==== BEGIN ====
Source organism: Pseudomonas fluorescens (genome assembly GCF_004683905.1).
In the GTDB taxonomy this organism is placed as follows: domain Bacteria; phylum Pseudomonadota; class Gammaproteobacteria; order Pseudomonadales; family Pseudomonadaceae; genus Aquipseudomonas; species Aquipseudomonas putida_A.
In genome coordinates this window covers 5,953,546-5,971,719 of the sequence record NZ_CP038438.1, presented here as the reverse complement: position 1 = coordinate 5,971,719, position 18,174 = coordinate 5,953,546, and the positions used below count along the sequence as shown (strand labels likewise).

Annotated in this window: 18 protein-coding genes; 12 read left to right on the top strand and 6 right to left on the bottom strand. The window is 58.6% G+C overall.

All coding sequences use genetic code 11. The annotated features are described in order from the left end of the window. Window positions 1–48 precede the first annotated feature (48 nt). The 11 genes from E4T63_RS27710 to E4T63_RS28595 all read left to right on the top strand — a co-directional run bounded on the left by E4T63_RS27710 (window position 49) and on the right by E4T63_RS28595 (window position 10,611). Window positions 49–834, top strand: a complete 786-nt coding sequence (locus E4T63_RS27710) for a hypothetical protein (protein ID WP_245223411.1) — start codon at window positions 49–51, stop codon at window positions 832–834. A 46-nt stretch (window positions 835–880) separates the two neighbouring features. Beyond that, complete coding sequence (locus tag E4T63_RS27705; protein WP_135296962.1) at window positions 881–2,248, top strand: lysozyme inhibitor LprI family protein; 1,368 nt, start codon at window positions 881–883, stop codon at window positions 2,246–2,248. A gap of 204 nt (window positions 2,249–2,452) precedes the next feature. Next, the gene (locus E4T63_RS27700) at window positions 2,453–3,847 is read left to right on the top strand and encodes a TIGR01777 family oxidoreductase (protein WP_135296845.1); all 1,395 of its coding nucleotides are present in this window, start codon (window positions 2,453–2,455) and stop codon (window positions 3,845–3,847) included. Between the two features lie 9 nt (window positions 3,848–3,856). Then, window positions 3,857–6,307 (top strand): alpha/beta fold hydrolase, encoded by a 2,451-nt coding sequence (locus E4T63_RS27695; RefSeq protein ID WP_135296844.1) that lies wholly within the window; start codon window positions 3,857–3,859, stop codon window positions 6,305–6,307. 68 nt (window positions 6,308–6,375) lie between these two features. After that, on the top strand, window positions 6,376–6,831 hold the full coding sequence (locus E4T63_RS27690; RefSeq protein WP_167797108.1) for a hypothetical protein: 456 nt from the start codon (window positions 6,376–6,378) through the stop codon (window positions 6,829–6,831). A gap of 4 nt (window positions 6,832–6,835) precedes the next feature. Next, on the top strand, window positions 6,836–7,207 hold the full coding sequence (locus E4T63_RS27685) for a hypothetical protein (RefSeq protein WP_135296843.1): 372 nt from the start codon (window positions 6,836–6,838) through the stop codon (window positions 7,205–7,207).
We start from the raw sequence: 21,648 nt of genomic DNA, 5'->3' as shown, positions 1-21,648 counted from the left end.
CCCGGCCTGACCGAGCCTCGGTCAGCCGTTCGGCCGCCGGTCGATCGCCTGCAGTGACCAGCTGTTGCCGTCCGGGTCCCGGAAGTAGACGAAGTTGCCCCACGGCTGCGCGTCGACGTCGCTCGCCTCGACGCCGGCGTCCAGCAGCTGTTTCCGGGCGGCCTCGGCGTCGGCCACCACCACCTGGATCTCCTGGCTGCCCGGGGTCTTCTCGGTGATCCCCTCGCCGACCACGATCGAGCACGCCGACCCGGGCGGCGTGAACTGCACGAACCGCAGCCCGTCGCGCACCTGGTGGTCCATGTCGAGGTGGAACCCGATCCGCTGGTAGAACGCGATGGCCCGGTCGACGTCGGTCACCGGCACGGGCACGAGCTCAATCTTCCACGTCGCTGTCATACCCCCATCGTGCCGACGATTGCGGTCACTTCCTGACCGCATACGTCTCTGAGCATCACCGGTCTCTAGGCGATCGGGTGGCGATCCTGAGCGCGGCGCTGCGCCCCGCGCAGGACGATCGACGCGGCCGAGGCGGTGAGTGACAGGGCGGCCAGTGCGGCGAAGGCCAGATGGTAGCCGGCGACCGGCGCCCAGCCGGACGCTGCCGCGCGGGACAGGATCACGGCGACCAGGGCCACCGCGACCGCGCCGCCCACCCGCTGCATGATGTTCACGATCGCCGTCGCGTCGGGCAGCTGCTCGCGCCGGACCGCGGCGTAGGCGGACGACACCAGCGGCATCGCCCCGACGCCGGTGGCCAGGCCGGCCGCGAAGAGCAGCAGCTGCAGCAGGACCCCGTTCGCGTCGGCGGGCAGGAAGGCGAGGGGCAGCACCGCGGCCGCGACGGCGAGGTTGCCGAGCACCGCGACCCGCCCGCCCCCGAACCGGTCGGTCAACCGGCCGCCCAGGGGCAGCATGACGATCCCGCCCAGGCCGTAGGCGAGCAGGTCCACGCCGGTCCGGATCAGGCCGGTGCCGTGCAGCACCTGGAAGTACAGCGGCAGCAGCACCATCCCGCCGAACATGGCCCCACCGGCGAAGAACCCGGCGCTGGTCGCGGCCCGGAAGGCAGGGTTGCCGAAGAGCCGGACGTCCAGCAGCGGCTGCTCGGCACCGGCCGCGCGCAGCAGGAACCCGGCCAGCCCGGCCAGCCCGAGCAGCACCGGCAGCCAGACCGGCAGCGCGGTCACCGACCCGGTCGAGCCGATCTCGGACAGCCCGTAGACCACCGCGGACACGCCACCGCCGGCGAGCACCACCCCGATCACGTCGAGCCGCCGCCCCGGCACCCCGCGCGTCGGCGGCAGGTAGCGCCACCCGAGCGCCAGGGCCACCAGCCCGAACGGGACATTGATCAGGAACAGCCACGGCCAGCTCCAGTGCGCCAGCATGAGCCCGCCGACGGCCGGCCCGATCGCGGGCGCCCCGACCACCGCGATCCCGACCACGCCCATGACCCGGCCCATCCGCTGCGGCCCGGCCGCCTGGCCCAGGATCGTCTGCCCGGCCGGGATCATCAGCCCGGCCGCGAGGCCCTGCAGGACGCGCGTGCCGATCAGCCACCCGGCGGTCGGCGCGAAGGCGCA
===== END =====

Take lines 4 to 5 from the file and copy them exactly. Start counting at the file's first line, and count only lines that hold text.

Annotated in this window: 18 protein-coding genes; 12 read left to right on the top strand and 6 right to left on the bottom strand. The window is 58.6% G+C overall.

All coding sequences use genetic code 11. The annotated features are described in order from the left end of the window. Window positions 1–48 precede the first annotated feature (48 nt). The 11 genes from E4T63_RS27710 to E4T63_RS28595 all read left to right on the top strand — a co-directional run bounded on the left by E4T63_RS27710 (window position 49) and on the right by E4T63_RS28595 (window position 10,611). Window positions 49–834, top strand: a complete 786-nt coding sequence (locus E4T63_RS27710) for a hypothetical protein (protein ID WP_245223411.1) — start codon at window positions 49–51, stop codon at window positions 832–834. A 46-nt stretch (window positions 835–880) separates the two neighbouring features. Beyond that, complete coding sequence (locus tag E4T63_RS27705; protein WP_135296962.1) at window positions 881–2,248, top strand: lysozyme inhibitor LprI family protein; 1,368 nt, start codon at window positions 881–883, stop codon at window positions 2,246–2,248. A gap of 204 nt (window positions 2,249–2,452) precedes the next feature. Next, the gene (locus E4T63_RS27700) at window positions 2,453–3,847 is read left to right on the top strand and encodes a TIGR01777 family oxidoreductase (protein WP_135296845.1); all 1,395 of its coding nucleotides are present in this window, start codon (window positions 2,453–2,455) and stop codon (window positions 3,845–3,847) included. Between the two features lie 9 nt (window positions 3,848–3,856). Then, window positions 3,857–6,307 (top strand): alpha/beta fold hydrolase, encoded by a 2,451-nt coding sequence (locus E4T63_RS27695; RefSeq protein ID WP_135296844.1) that lies wholly within the window; start codon window positions 3,857–3,859, stop codon window positions 6,305–6,307. 68 nt (window positions 6,308–6,375) lie between these two features. After that, on the top strand, window positions 6,376–6,831 hold the full coding sequence (locus E4T63_RS27690; RefSeq protein WP_167797108.1) for a hypothetical protein: 456 nt from the start codon (window positions 6,376–6,378) through the stop codon (window positions 6,829–6,831). A gap of 4 nt (window positions 6,832–6,835) precedes the next feature. Next, on the top strand, window positions 6,836–7,207 hold the full coding sequence (locus E4T63_RS27685) for a hypothetical protein (RefSeq protein WP_135296843.1): 372 nt from the start codon (window positions 6,836–6,838) through the stop codon (window positions 7,205–7,207).